Effective Treatment for Anxiety Disorders

Dr. David L. Kupfer, Ph.D.


Anxiety disorders, even severe cases, can now be considered quite treatable. Physicians are routinely prescribing a variety of medications that can make it easier for people to overcome phobias, panic disorder, and obsessive-compulsive disorder. Cognitive-behavioral therapists are also finding success in helping people with these problems, sometimes with clients who have had to restrict their lifestyles for years due to anxiety.

These more effective therapies are arising from our increasing understanding of the origins of anxiety disorders. While we have always perceived anxious clients as emotionally or interpersonally over-sensitive, we are now realizing that some of those with panic and obsessive-compulsive disorders may be physiologically over-sensitive. They seem to have neurotransmitter system imbalances that predispose them to react to stress in an extreme manner. Anti-depressant medications may act to correct these imbalances.

We are also understanding more about how children may learn to play family roles that lead them to have anxiety disorders when they become adults. Overprotected children come to see themselves as fragile. They donít feel confident of their ability to handle stress, and may fear that a psychotic break, a heart attack, or a fainting spell will result from their encounters with intense emotions or stress. In families with alcoholic, physically ill, or emotionally unstable parents, children may worry about their safety, but will try to avoid showing this anxiety for fear of alienating or overwhelming their caretakers. This habit of hiding your anxiety can produce a panic disorder in which you fear and avoid any situation in which your anxiety might be noticed. Compulsive washers may been raised in shame-inducing families that left them feeling dirty, and compulsive checkers can sometimes recall growing up with a fear of making mistakes.

Seen from a gender-sensitive perspective, anxiety disorders tell us how our traditional gender roles might be confining. The housebound agoraphobic woman can be understood as being on strike, remaining safe at home (a womanís place), while refusing to venture out into the manís world outside. Panic-prone men often fear showing any emotion or sign of anxiety that would not fit with the traditional strong and silent male role.

Research has demonstrated the effectiveness of cognitive-behavioral therapy in the treatment of anxiety disorders. Behavioral techniques help clients face and cope with their fears through exposure and anxiety management techniques. For phobics, systematic desensitization is a standard behavioral treatment. Clients learn how to relax or simply accept anxiety, and then are coached in using these skills while imagining anxiety-producing situations. This gives them the confidence to go into situations (driving, flying, enclosed spaces) that they have previously feared and avoided.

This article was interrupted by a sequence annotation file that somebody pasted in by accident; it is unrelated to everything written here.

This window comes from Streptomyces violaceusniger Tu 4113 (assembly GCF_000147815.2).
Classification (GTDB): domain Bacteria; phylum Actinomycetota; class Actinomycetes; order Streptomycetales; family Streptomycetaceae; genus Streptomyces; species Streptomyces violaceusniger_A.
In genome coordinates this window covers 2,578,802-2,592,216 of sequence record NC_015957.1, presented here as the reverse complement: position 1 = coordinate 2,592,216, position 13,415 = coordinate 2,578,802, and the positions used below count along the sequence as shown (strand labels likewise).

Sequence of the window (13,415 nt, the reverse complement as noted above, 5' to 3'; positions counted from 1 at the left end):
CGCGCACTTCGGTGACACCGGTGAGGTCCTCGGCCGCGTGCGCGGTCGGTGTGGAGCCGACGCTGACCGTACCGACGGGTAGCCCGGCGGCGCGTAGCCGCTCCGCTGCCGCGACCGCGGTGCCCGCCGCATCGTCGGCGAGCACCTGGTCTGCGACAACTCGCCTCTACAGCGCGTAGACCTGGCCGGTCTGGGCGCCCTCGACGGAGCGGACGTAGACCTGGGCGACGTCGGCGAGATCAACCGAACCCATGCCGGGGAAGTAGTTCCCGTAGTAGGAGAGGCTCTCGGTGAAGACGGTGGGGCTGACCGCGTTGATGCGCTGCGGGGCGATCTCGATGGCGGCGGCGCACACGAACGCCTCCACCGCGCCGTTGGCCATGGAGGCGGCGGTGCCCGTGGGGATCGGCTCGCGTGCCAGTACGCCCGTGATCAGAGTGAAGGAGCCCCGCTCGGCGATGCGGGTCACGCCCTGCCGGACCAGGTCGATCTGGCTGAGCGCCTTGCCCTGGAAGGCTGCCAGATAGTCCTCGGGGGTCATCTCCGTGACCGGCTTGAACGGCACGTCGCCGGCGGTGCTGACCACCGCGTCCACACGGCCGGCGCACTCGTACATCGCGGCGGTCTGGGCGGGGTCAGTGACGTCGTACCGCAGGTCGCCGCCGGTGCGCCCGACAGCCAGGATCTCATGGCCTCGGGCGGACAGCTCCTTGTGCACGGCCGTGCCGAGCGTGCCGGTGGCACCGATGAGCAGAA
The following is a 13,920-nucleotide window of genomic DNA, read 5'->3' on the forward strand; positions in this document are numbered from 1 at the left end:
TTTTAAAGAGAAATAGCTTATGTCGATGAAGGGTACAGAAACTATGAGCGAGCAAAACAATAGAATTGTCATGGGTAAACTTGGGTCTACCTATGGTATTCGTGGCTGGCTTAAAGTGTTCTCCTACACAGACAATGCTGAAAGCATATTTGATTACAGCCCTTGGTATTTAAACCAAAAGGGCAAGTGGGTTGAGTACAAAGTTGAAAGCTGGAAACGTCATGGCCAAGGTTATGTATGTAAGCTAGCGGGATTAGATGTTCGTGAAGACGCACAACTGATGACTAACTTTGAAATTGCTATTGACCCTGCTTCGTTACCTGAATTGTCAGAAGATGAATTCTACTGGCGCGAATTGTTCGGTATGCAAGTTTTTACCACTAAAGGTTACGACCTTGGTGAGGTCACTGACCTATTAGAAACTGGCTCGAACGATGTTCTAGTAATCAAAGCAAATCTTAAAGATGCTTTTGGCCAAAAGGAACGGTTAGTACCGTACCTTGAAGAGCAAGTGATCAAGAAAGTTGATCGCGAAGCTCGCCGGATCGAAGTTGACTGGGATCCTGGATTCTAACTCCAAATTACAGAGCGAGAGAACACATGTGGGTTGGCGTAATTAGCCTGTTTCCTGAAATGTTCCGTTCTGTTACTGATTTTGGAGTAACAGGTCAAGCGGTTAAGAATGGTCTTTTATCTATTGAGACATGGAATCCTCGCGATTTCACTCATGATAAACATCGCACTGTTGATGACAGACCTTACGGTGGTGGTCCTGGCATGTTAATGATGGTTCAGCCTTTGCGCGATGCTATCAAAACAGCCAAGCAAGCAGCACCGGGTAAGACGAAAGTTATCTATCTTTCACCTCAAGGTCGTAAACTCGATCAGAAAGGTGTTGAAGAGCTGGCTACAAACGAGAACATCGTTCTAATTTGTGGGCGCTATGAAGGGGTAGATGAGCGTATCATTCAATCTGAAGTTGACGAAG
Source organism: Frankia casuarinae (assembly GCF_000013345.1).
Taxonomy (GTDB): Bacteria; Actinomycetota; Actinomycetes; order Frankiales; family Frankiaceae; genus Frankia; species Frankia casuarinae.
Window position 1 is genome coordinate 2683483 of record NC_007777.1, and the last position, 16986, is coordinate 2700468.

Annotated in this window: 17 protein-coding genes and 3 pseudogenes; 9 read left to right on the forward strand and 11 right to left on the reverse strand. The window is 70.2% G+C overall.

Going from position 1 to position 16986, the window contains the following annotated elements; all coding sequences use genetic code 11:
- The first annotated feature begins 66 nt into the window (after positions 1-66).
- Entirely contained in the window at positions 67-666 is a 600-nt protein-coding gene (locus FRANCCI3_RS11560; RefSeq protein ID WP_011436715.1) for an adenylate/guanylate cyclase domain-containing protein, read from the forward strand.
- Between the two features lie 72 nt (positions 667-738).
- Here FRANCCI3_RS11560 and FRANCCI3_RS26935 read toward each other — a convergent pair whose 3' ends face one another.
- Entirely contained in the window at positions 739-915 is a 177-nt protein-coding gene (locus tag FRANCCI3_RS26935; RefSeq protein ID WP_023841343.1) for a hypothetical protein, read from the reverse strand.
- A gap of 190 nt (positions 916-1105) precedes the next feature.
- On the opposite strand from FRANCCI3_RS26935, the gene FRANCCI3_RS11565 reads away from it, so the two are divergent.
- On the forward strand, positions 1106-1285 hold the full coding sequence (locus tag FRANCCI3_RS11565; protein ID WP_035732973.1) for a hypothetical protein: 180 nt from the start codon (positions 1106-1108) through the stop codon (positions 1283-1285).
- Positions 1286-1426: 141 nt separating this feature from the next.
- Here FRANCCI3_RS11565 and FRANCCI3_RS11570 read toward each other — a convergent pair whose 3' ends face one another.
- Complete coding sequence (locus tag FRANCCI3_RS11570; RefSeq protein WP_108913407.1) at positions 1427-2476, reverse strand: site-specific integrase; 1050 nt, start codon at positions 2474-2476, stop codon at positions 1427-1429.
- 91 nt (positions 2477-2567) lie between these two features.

Another effective behavioral technique is imaginal exposure, in which anxious clients are guided to vividly imagine intense feelings or situations that have triggered their fear. An obsessive-compulsive, for example, might be led through a prolonged session imagining being harshly criticized for making a mistake. Facing a fear in imagery can lead clients to gain comfort with feelings that they have previously feared.

To be completely successful, any treatment of an anxiety disorder must include in vivo exposure. Agoraphobics who have feared highway driving must drive previously avoided roads before they can feel sure that they have overcome their problem. For the obsessive-compulsive who has had to shower for hours before feeling clean enough to go out, treatment must include brief showers followed by normal socializing.

Behavior therapy may also include response prevention, in which a client learns how to deal with anxiety without the use of maladaptive responses such as avoidance, escape, or compulsive checking or washing.

Cognitive therapy addresses specific beliefs and broad patterns of thinking that can contribute to anxiety. If you place excessive emphasis on succeeding or being accepted, anxiety may result. A cognitive therapy approach to anxiety disorders carefully examines the attitudes clients have about anxiety itself. Panic-prone clients may fear that even minimal levels of anxiety can escalate into psychological catastrophe (panic attacks or psychotic episodes) or physical catastrophe (heart attack, sudden death). They may have zero tolerance for anxiety, fearing that any anxiety is dangerous and must be avoided. Anxiety makes such people feel a loss of control. For these clients, learning how to reduce anxiety through relaxation may not be the key to therapy; it might be more important for them to learn that anxiety can be tolerated. Therapy produces real growth when the client emerges thinking of anxiety as a valuable teacher.